A word on the European “quartet.” The idea of such an arrangement of the continental balance of power is not new, its roots going back to the interwar period back when Italy proposed a “four-power” board (England, France, Germany and Italy) which also produced the Munich Agreement on Czechoslovakia in September 1938. During the Yugoslav crisis of the 1990s the idea was resurrected through the “contact group” for Yugoslavia, which consisted of England, France, Germany, Russia, Italy and the US, a format extended at the time as an expression of the Paris agreement on Euro-Atlantic architecture (November 1990), so with Russia and the US as parties. The summits of this European “concert of power” format also included the representatives of international organizations (EU, NATO, UN etc.), but its main component and objective shows a certain European security architecture in which Russia and the US were, albeit extra-European in the interwar sense, now rightfully members of the extended security space from Vancouver to Vladivostok.
Here we have to note how Wolfgang Ischinger, one of the most experienced Germany diplomats, sees the way in which Russia can once again be engaged in the global security architecture. First of all, Ischinger talks about re-framing Russia within the “G-8,” from where it was suspended in the context of Western sanctions: “One possible approach would be to turn the “5+1” format – which enabled the five permanent members of the United Nations Security Council (China, France, Russia, the United Kingdom, and the United States), plus Germany, to conduct negotiations with Iran – into a broader relationship. Such a forum could address all kinds of global and regional issues, ranging from Ukraine to Syria, with the additional benefit of increasing American involvement in the effort to manage the crisis in Ukraine.” The proposal for Germany to gain a role equal to that of the other permanent members of the UN Security Council is visible, which means more than short-circuiting the distance that separates it from the other great European powers – United Kingdom and France – but also from the US. In what concerns Europe’s security architecture, the diplomat pointed out that it would be necessary: “A military-to-military dialogue between NATO and the Russian armed forces (…) This kind of cooperation could serve as a first step in a collective effort by key states – including Russia – to strengthen Europe’s security architecture. Conventional and nuclear arms control must be put back high on the agenda. Visions of strategic economic cooperation also deserve attention. The inclusive multilateral framework of the Organization for Security and Cooperation in Europe could serve as a basis for the way forward.” (Wolfgang Ischinger, Saving Ukraine, July 2, 2015- https://www.project-syndicate.org/commentary/ukraine-russia-solution-cooperation-osce-by-wolfgang-ischinger-2015-07)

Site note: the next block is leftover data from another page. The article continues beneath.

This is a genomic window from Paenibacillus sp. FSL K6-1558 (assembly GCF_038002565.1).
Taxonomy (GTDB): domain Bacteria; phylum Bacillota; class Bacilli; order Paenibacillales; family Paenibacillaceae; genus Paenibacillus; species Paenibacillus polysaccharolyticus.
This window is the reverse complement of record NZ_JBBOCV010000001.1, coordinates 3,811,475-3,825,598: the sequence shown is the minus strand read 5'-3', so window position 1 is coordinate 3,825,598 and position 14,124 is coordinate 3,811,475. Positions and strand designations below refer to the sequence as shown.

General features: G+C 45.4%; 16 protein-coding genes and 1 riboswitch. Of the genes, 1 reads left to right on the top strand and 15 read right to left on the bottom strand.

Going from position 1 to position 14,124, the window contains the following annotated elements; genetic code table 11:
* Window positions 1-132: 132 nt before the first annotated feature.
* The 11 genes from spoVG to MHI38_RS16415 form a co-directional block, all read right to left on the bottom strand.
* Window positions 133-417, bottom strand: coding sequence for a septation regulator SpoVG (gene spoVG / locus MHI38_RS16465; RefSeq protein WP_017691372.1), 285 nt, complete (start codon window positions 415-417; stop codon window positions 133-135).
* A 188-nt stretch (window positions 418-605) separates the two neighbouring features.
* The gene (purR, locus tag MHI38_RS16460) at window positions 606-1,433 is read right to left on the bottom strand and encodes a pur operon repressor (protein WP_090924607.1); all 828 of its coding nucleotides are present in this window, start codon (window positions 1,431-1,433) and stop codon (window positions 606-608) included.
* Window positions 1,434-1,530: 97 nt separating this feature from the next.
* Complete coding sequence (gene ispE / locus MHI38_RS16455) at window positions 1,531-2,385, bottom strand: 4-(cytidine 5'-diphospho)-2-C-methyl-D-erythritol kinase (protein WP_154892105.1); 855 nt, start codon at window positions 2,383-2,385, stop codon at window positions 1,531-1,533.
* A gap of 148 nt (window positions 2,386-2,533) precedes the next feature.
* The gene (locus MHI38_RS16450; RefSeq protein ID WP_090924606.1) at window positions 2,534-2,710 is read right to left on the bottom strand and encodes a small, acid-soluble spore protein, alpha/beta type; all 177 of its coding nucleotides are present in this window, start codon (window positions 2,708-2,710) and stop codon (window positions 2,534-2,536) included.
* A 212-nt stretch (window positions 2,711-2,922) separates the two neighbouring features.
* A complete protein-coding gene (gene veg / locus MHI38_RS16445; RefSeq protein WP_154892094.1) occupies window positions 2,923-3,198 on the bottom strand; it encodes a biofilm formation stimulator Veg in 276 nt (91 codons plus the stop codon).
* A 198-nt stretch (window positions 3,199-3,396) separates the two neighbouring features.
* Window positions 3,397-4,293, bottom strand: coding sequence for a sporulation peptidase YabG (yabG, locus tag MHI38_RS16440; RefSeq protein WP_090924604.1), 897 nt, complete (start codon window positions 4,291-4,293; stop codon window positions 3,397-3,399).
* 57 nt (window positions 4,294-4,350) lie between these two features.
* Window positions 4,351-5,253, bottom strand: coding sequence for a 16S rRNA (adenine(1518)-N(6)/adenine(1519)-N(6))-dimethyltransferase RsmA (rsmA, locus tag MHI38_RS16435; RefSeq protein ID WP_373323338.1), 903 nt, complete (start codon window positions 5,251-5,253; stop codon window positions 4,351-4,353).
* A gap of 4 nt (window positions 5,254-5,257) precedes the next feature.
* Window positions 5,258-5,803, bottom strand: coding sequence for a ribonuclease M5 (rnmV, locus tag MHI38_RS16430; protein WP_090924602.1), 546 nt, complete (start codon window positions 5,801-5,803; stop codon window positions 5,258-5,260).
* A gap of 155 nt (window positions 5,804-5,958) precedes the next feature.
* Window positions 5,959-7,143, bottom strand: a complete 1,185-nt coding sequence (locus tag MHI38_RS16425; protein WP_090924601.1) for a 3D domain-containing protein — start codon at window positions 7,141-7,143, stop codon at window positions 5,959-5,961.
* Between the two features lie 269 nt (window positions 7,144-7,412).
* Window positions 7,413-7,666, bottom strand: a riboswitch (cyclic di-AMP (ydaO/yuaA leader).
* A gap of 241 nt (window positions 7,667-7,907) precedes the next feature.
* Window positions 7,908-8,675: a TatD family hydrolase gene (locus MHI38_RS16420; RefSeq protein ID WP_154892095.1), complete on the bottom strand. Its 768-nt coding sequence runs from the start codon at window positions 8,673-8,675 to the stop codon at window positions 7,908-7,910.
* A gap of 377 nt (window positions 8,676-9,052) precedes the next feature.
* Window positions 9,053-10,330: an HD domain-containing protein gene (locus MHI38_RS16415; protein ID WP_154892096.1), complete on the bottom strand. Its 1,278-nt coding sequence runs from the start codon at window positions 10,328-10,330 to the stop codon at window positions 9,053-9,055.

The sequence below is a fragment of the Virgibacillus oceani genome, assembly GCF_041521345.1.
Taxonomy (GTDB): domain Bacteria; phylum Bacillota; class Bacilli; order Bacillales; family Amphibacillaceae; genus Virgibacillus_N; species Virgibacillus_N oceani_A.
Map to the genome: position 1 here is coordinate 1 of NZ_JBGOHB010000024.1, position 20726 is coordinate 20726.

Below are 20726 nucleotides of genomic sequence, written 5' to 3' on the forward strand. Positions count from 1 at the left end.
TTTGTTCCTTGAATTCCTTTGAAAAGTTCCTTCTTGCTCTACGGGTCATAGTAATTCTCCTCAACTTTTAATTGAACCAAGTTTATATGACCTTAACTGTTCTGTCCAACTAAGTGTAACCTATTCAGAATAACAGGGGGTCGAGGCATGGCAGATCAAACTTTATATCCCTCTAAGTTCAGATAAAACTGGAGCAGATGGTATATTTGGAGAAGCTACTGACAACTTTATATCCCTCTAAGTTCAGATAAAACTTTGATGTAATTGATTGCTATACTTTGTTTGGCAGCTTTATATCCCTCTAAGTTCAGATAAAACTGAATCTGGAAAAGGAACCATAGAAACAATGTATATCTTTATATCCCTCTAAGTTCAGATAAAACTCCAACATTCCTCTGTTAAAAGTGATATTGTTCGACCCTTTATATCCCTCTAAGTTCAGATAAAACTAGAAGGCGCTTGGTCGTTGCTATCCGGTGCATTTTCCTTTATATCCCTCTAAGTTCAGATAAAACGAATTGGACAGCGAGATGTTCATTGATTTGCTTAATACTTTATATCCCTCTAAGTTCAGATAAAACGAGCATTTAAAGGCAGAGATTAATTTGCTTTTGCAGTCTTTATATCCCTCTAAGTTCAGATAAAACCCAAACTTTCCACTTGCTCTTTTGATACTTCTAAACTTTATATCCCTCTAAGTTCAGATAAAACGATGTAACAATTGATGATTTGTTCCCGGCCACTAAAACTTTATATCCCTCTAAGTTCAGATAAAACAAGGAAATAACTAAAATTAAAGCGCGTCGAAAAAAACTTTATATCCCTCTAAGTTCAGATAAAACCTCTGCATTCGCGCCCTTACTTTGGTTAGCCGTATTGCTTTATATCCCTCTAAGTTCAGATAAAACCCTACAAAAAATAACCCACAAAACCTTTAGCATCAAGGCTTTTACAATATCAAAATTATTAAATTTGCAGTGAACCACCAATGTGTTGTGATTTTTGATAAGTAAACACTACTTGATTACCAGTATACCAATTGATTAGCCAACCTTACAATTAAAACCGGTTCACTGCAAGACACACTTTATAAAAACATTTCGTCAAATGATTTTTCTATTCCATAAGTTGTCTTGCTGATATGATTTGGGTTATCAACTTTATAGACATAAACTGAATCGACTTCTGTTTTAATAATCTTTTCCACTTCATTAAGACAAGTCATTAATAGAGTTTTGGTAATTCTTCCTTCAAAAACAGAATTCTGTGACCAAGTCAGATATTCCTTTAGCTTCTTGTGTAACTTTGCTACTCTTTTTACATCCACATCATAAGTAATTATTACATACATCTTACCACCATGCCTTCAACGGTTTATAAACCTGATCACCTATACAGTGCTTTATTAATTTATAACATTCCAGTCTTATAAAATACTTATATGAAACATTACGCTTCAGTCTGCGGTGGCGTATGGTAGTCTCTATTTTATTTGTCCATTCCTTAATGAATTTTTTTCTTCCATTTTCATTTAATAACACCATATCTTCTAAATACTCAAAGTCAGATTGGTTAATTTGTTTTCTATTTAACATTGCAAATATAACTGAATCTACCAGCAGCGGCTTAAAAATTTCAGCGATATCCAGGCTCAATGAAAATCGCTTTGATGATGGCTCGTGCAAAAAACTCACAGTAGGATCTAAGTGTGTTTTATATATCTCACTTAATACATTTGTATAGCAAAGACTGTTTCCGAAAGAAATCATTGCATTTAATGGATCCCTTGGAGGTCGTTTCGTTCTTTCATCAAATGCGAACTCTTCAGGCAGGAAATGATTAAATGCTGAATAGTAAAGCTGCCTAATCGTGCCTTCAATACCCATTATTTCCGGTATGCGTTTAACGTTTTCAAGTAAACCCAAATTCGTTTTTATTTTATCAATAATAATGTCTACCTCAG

This is the place to state that the OSCE, an organization that institutionalized the Conference for Security and Cooperation in Europe in 1994, establishing a close link between the US, Europe and Russia, created a unique security space from Vancouver to Vladivostok, having Europe at its centre. OSCE is basically the result of the 1970s détente, which established a veritable Decalogue of principles that would govern interstate relations and which allowed the peaceful reunification of the two German states, marking the end of the Cold War in 1991. It is already historically established that the CSCE’s success, inaugurated unanimously as an institution by member states on 1 August 1975 in Helsinki, with the signing of the Final Agreement that established the security architecture from Vladivostok to Vancouver, was mostly determined by Germany’s Ostpolitik orientation.
A systemic paradigm shift was also noticed in the positions expressed by Russian international relations experts and even by officials from Moscow. Its analysis – the focusing on the alliance with China –shows that it will have a powerful impact on the geography of power in Europe once it is implemented and consolidated.